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All of this comes to pass until, at the end of the specified time, Nebuchadnezzar acknowledges that "heaven rules" and his kingdom and sanity are restored.
The division is reinforced by the chiastic arrangement of the Aramaic chapters (see below), and by a chronological progression in chapters 1–6 from Babylonian to Median rule, and from Babylonian to Persian rule in chapters 7–12.
Daniel receives an explanatory vision from God: Nebuchadnezzar had seen an enormous statue with a head of gold, breast and arms of silver, belly and thighs of bronze, legs of iron, and feet of mixed iron and clay, then saw the statue destroyed by a rock that turned into a mountain filling the whole earth.
Daniel explains the dream to the king: the statue symbolized four successive kingdoms, starting with Nebuchadnezzar, all of which would be crushed by God's kingdom, which would endure forever.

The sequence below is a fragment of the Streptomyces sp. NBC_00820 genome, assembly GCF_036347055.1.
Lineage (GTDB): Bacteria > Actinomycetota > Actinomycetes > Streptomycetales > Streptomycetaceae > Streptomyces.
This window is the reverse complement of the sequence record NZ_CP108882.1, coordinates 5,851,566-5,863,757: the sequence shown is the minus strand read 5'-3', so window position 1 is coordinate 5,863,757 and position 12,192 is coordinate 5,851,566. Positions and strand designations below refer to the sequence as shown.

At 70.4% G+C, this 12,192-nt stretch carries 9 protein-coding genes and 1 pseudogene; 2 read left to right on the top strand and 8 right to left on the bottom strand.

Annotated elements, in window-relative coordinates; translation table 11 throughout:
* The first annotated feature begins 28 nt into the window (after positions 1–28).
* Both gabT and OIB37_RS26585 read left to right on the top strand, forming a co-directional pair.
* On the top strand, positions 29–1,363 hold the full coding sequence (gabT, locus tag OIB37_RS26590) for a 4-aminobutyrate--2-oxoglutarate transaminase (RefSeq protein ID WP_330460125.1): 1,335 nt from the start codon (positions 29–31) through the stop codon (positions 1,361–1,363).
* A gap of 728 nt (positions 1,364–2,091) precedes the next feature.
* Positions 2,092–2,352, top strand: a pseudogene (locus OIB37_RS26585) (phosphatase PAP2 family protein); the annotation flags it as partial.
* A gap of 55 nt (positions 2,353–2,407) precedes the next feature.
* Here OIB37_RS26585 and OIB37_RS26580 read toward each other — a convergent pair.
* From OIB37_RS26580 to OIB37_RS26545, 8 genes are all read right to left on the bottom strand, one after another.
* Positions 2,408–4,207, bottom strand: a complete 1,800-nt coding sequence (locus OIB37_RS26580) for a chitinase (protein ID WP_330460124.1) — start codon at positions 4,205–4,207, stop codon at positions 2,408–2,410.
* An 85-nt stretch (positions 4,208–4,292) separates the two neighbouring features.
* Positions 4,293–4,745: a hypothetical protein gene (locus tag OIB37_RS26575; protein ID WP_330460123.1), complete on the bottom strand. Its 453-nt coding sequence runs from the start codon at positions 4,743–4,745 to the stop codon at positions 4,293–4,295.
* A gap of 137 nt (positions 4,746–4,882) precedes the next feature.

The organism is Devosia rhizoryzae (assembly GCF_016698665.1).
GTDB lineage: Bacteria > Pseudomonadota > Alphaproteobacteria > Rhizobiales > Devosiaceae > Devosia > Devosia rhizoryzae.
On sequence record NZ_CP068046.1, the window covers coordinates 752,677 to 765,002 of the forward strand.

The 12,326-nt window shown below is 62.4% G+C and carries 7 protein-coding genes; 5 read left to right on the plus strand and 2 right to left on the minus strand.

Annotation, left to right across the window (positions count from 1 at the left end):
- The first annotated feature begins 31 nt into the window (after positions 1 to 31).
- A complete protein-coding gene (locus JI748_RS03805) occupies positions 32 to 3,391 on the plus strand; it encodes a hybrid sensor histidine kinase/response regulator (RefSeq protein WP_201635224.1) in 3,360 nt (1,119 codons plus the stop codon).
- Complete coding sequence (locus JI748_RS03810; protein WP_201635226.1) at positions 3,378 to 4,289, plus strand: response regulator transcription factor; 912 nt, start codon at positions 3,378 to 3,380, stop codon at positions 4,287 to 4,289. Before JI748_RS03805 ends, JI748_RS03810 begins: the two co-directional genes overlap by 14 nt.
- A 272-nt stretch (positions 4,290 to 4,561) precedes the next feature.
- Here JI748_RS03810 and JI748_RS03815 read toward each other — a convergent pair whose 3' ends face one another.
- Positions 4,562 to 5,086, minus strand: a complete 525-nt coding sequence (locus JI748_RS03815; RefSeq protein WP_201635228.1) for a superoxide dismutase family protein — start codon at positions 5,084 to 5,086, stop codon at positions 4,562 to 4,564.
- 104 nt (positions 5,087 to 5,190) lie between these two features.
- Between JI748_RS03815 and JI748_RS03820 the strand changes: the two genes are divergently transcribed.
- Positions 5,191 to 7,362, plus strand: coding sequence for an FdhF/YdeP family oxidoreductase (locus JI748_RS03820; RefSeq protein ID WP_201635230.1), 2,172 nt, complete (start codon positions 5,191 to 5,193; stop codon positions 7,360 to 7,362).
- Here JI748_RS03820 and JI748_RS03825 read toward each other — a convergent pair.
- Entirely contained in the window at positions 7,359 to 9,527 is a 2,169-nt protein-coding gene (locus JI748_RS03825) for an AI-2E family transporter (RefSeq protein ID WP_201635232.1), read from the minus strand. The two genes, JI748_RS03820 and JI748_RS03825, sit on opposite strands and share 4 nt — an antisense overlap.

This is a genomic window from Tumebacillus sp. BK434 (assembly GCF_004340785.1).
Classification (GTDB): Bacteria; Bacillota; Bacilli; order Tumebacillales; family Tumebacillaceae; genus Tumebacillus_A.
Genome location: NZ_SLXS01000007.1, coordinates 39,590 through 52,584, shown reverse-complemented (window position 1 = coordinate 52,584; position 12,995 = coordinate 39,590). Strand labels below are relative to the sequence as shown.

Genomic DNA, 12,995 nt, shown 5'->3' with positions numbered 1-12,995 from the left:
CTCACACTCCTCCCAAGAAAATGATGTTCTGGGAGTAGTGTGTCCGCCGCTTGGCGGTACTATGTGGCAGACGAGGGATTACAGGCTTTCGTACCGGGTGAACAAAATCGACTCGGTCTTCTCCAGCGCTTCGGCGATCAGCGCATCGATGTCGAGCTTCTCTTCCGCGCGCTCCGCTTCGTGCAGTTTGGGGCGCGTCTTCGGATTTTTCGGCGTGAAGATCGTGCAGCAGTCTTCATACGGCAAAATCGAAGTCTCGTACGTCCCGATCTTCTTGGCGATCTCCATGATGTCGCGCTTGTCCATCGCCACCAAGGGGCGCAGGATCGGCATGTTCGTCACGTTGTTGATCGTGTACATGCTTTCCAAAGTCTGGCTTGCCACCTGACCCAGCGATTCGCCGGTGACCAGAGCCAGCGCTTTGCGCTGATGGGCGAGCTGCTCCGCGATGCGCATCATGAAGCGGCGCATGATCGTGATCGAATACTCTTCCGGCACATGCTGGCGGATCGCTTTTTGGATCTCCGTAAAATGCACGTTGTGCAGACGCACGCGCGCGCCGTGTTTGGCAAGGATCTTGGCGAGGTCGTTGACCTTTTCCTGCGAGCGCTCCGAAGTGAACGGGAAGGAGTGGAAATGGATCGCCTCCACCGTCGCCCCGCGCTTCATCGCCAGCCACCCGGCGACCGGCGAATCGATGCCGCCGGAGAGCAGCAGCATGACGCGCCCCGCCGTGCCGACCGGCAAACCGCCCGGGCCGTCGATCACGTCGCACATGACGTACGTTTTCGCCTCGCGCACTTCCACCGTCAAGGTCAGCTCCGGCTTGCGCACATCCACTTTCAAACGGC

Various suggestions have been made by scholars to explain the fact that the genre division does not coincide with the other two, but it appears that the language division and concentric structure of chapters 2–6 are artificial literary devices designed to bind the two halves of the book together.
There is a clear chiasm (a concentric literary structure in which the main point of a passage is placed in the centre and framed by parallel elements on either side in "ABBA" fashion) in the chapter arrangement of the Aramaic section.